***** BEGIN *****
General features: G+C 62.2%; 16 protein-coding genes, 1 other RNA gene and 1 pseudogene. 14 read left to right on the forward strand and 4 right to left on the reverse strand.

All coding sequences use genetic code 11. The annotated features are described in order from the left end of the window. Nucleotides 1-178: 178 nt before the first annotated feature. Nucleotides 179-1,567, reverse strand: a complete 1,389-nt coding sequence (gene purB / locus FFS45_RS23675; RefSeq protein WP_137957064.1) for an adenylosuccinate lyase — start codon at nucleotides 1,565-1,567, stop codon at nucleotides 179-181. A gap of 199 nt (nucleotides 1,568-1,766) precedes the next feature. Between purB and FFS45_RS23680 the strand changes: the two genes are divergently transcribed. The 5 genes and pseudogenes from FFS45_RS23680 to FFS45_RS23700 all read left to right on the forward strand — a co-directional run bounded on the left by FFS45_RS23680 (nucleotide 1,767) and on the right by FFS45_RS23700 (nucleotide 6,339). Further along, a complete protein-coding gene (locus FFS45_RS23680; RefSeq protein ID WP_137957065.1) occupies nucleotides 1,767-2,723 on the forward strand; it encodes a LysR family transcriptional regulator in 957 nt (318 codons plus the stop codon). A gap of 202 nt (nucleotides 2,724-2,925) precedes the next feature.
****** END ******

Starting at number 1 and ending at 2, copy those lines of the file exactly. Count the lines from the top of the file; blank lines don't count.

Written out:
General features: G+C 62.2%; 16 protein-coding genes, 1 other RNA gene and 1 pseudogene. 14 read left to right on the forward strand and 4 right to left on the reverse strand.

All coding sequences use genetic code 11. The annotated features are described in order from the left end of the window. Nucleotides 1-178: 178 nt before the first annotated feature. Nucleotides 179-1,567, reverse strand: a complete 1,389-nt coding sequence (gene purB / locus FFS45_RS23675; RefSeq protein WP_137957064.1) for an adenylosuccinate lyase — start codon at nucleotides 1,565-1,567, stop codon at nucleotides 179-181. A gap of 199 nt (nucleotides 1,568-1,766) precedes the next feature. Between purB and FFS45_RS23680 the strand changes: the two genes are divergently transcribed. The 5 genes and pseudogenes from FFS45_RS23680 to FFS45_RS23700 all read left to right on the forward strand — a co-directional run bounded on the left by FFS45_RS23680 (nucleotide 1,767) and on the right by FFS45_RS23700 (nucleotide 6,339). Further along, a complete protein-coding gene (locus FFS45_RS23680; RefSeq protein ID WP_137957065.1) occupies nucleotides 1,767-2,723 on the forward strand; it encodes a LysR family transcriptional regulator in 957 nt (318 codons plus the stop codon). A gap of 202 nt (nucleotides 2,724-2,925) precedes the next feature.